Retirement can be the ever-moving finish line in a professional marathon. “One day, I will be able to stay home, drink coffee and work on my crossword puzzle,” workers of all ages often think. For others, however, retirement is an inevitable event that will lead to boredom and days of watching “Wheel of Fortune” while eating dinner at 4:30 p.m.
Neither of these outcomes has to occur, of course. The glory of retirement is that it can be whatever you make of it. Be as lazy as you want — you’ve earned it. Finally do all those hobbies you never had time for — you’ve earned it. Start a new business — you’ve got the expertise. For the first time in your professional life, you answer to absolutely no one.
The financial meltdown of 2008 took away that freedom for many workers. When stocks nosedived, 401(k)s took a hit and nest eggs shrank. As a result, many would-be retirees postponed their retirements, a trend that’s finally fading. In 2010, 72 percent of workers age 60 and older were putting of retirement due to financial reasons. According to a new survey from CareerBuilder, that number fell to 60 percent.
If “The Golden Girls” taught us anything — though you can’t begin to count all the wonderful things they taught us, can you? — it’s that you can have a lot of fun after 60. Hopefully more workers can take advantage of the freedom retirement has to offer.
Another positive sign that workers are feeling more financially secure than they were in recent years can be found in the amount who plan to leave the workforce in the near future. Surveyed mature workers were asked when they plan to retire, and most see it happening sooner than later:
• 28 percent will retire within the next two years
• 27 percent will retire in three to four years
• 18 percent will retire in five to six years
• 16 percent don’t expect to retire for at least seven years
• 10 percent of workers don’t expect to ever be able to retire
Financial concerns are the primary reason workers are postponing retirement, but workers are taking other issues into consideration. When asked why they’re putting off retirement, mature workers gave several reasons:
• 58 percent need the health insurance and other benefits of their employer
• 39 percent enjoy their jobs
• 36 percent enjoy where they work
• 26 percent fear retirement will be boring
• 14 percent enjoy feeling needed
What to consider
As you can see, retirement isn’t simply something every worker chooses to do (or not do) for purely financial reasons. In addition to personal matters, workers also have to consider what their employers want. Twenty-two percent of surveyed workers say they asked their employers about extending their employment and 29 percent of surveyed employers are willing to keep workers on past their retirement dates.
Matures workers who are debating what to do once they reach retirement age have several options, and each one comes with questions they should ask themselves. CareerBuilder’s site for mature workers, PrimeCB.com, suggests workers consider a few things during this process.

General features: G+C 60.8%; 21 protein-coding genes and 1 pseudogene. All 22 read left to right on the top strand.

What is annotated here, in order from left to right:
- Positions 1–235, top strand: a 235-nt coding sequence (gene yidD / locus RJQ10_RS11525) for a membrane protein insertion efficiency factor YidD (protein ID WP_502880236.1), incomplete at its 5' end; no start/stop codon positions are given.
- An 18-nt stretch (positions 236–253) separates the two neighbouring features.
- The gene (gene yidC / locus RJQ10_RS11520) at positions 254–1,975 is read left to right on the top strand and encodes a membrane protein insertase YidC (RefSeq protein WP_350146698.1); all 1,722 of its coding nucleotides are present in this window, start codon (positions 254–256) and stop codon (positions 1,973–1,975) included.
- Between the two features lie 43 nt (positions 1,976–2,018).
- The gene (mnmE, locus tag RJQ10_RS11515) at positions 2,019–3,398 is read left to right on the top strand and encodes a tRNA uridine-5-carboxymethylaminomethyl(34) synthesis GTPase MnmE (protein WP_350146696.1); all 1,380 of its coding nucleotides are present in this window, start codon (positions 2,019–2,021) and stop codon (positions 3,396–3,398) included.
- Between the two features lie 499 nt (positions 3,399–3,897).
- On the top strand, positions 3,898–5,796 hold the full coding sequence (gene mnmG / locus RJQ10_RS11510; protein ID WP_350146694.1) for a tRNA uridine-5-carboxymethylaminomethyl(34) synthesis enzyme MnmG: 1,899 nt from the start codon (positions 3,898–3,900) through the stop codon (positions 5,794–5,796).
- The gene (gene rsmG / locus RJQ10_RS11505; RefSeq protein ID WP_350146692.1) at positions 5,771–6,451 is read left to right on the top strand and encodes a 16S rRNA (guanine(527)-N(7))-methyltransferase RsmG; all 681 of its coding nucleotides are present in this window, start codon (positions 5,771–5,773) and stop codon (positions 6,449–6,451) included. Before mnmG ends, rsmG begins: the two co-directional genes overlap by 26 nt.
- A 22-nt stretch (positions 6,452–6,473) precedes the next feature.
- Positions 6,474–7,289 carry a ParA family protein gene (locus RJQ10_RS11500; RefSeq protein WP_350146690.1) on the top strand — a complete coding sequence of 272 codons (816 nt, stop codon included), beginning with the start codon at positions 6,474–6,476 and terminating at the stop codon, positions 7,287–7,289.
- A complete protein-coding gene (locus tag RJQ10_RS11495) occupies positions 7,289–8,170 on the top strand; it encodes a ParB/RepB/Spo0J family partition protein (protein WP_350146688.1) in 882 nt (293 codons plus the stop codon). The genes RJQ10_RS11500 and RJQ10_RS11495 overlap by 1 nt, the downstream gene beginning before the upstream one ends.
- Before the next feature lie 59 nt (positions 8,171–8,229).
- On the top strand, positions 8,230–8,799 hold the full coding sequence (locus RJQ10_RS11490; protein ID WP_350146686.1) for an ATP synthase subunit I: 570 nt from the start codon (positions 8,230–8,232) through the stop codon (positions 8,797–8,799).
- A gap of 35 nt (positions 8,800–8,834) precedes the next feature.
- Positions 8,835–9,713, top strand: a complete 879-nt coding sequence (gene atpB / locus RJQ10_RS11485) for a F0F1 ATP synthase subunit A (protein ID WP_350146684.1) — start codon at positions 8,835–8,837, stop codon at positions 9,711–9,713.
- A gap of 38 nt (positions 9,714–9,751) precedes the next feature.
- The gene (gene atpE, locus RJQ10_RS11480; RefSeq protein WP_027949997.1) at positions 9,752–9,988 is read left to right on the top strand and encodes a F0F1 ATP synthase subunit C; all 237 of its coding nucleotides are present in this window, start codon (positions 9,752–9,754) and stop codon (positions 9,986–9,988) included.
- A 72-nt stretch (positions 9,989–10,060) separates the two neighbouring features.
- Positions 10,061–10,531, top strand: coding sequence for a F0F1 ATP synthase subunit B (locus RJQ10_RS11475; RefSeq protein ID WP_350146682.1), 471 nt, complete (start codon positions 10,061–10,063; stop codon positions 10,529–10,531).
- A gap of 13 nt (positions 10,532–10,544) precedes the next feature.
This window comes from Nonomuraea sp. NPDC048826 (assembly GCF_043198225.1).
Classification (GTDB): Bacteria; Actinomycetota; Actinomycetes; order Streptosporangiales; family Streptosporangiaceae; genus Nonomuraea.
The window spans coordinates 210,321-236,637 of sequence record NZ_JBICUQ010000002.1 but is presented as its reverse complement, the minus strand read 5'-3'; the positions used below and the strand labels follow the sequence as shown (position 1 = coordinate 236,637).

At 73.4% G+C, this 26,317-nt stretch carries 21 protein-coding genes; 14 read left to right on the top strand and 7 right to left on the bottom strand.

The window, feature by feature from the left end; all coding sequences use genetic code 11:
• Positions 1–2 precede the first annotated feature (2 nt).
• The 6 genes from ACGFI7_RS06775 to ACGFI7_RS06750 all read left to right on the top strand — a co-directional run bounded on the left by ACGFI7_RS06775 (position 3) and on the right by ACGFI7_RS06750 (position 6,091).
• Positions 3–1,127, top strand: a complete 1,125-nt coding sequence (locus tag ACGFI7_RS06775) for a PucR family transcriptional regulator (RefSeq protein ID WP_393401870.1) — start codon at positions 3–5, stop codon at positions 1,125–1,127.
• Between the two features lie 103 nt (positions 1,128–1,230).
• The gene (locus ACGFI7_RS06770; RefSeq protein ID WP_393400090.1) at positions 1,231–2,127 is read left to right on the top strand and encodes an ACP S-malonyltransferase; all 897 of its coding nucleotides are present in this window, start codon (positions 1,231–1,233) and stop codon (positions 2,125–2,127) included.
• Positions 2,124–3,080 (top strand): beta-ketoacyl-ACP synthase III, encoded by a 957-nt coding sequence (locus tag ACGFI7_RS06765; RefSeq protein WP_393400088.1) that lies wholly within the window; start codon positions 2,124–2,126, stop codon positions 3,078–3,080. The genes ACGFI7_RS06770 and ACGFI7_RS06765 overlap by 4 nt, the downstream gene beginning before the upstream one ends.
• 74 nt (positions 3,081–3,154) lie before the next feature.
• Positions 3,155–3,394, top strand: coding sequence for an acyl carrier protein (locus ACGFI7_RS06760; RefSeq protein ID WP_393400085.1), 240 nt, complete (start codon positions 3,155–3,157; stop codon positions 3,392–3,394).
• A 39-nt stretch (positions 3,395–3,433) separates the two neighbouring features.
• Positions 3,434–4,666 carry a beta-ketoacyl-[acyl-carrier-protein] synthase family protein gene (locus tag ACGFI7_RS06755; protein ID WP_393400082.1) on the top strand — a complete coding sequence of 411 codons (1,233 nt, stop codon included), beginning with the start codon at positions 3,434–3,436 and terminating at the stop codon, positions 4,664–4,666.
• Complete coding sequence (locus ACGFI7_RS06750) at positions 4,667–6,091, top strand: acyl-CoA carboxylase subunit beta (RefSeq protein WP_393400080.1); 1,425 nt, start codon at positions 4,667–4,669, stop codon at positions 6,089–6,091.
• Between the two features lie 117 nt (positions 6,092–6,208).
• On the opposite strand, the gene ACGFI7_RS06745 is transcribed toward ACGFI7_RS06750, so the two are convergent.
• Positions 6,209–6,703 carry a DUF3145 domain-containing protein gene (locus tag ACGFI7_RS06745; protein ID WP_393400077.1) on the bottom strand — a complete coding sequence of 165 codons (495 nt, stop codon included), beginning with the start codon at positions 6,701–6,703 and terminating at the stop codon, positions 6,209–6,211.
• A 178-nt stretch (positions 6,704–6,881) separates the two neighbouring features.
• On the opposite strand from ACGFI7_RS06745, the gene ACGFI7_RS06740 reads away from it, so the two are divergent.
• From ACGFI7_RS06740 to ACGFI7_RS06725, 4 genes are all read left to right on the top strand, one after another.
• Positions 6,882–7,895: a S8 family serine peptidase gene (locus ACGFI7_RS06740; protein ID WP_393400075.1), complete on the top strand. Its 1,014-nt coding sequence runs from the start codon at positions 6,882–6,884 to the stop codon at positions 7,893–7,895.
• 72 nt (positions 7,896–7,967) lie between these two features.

“Do I know everything I should?”
Retirement involves many components, such as planning your budget and knowing the ins and outs of your finances. Consult your HR department when you begin looking at retirement because they’re experts on these issues. They know not only what you should be thinking about but also what other resources are available to you both at the company and elsewhere.
“Am I interested in a part-time job?”
The survey found that 47 percent of mature workers intend to find part-time jobs after officially retiring. Why? They want to stay active and also earn some extra money to add to their nest eggs. See what opportunities are available if this appeals to you.
“What can I teach others?”
Chances are you have more experience and expertise than many other workers in your field. After all, you’re about to retire, so you’ve seen quite a bit in your professional career. If you’re planning to postpone your retirement, look at the various ways you can share what you’ve learned with your organization. Let your employer know that you’re interested in conducting training seminars, being a mentor or acting as a consultant. You have invaluable experience that others can benefit from before you leave the company.
The face of retirement is changing. Not only are many workers waiting until they’re older to leave their jobs, others are deciding that they don’t want to leave the work force entirely. Retirement is no longer a clearly defined transitional moment in your career; workers have redefined it. Whether you want to spend your days taking vacations you never had time for, playing with your grandchildren, working part time or shouting “Self potato?” at the TV screen, you can.